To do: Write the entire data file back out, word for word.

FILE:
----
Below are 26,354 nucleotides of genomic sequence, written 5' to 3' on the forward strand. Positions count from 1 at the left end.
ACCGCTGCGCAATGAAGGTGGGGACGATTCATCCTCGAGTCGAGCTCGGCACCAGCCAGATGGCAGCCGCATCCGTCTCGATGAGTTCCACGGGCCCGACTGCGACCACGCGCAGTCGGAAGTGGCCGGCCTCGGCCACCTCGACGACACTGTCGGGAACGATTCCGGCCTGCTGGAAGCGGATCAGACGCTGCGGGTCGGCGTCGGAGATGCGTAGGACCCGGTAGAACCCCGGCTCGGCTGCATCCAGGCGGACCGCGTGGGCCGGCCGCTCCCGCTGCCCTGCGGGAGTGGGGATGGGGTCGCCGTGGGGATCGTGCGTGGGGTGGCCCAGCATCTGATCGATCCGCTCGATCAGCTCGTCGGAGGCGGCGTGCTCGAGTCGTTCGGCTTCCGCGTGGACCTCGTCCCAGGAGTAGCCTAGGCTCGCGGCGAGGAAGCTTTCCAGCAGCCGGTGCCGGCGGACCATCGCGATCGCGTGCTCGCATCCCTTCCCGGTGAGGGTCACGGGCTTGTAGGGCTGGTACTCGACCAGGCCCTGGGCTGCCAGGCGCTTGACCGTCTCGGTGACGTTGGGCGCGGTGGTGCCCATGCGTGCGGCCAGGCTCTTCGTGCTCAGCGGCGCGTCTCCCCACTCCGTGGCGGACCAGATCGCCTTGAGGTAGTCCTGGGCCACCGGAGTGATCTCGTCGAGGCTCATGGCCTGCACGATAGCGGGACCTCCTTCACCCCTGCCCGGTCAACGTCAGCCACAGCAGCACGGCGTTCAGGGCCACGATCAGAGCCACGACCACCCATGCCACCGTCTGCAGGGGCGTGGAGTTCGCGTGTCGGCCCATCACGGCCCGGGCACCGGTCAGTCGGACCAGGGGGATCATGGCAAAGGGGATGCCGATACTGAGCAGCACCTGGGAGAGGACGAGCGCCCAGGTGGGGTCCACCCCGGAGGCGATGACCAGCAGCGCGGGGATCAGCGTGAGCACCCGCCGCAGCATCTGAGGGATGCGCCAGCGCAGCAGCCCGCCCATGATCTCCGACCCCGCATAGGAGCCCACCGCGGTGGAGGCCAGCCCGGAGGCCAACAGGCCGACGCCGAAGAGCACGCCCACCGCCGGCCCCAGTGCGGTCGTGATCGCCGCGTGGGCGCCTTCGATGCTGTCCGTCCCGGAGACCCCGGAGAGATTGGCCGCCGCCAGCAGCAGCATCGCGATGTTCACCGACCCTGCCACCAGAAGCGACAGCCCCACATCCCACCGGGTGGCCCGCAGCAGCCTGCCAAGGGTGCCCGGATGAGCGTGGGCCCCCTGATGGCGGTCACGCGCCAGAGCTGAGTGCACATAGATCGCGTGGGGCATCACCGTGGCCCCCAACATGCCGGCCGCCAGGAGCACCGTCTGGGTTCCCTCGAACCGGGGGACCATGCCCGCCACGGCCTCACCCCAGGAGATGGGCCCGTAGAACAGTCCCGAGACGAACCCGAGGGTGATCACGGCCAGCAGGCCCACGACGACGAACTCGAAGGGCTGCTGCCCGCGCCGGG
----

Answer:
Below are 26,354 nucleotides of genomic sequence, written 5' to 3' on the forward strand. Positions count from 1 at the left end.
ACCGCTGCGCAATGAAGGTGGGGACGATTCATCCTCGAGTCGAGCTCGGCACCAGCCAGATGGCAGCCGCATCCGTCTCGATGAGTTCCACGGGCCCGACTGCGACCACGCGCAGTCGGAAGTGGCCGGCCTCGGCCACCTCGACGACACTGTCGGGAACGATTCCGGCCTGCTGGAAGCGGATCAGACGCTGCGGGTCGGCGTCGGAGATGCGTAGGACCCGGTAGAACCCCGGCTCGGCTGCATCCAGGCGGACCGCGTGGGCCGGCCGCTCCCGCTGCCCTGCGGGAGTGGGGATGGGGTCGCCGTGGGGATCGTGCGTGGGGTGGCCCAGCATCTGATCGATCCGCTCGATCAGCTCGTCGGAGGCGGCGTGCTCGAGTCGTTCGGCTTCCGCGTGGACCTCGTCCCAGGAGTAGCCTAGGCTCGCGGCGAGGAAGCTTTCCAGCAGCCGGTGCCGGCGGACCATCGCGATCGCGTGCTCGCATCCCTTCCCGGTGAGGGTCACGGGCTTGTAGGGCTGGTACTCGACCAGGCCCTGGGCTGCCAGGCGCTTGACCGTCTCGGTGACGTTGGGCGCGGTGGTGCCCATGCGTGCGGCCAGGCTCTTCGTGCTCAGCGGCGCGTCTCCCCACTCCGTGGCGGACCAGATCGCCTTGAGGTAGTCCTGGGCCACCGGAGTGATCTCGTCGAGGCTCATGGCCTGCACGATAGCGGGACCTCCTTCACCCCTGCCCGGTCAACGTCAGCCACAGCAGCACGGCGTTCAGGGCCACGATCAGAGCCACGACCACCCATGCCACCGTCTGCAGGGGCGTGGAGTTCGCGTGTCGGCCCATCACGGCCCGGGCACCGGTCAGTCGGACCAGGGGGATCATGGCAAAGGGGATGCCGATACTGAGCAGCACCTGGGAGAGGACGAGCGCCCAGGTGGGGTCCACCCCGGAGGCGATGACCAGCAGCGCGGGGATCAGCGTGAGCACCCGCCGCAGCATCTGAGGGATGCGCCAGCGCAGCAGCCCGCCCATGATCTCCGACCCCGCATAGGAGCCCACCGCGGTGGAGGCCAGCCCGGAGGCCAACAGGCCGACGCCGAAGAGCACGCCCACCGCCGGCCCCAGTGCGGTCGTGATCGCCGCGTGGGCGCCTTCGATGCTGTCCGTCCCGGAGACCCCGGAGAGATTGGCCGCCGCCAGCAGCAGCATCGCGATGTTCACCGACCCTGCCACCAGAAGCGACAGCCCCACATCCCACCGGGTGGCCCGCAGCAGCCTGCCAAGGGTGCCCGGATGAGCGTGGGCCCCCTGATGGCGGTCACGCGCCAGAGCTGAGTGCACATAGATCGCGTGGGGCATCACCGTGGCCCCCAACATGCCGGCCGCCAGGAGCACCGTCTGGGTTCCCTCGAACCGGGGGACCATGCCCGCCACGGCCTCACCCCAGGAGATGGGCCCGTAGAACAGTCCCGAGACGAACCCGAGGGTGATCACGGCCAGCAGGCCCACGACGACGAACTCGAAGGGCTGCTGCCCGCGCCGGG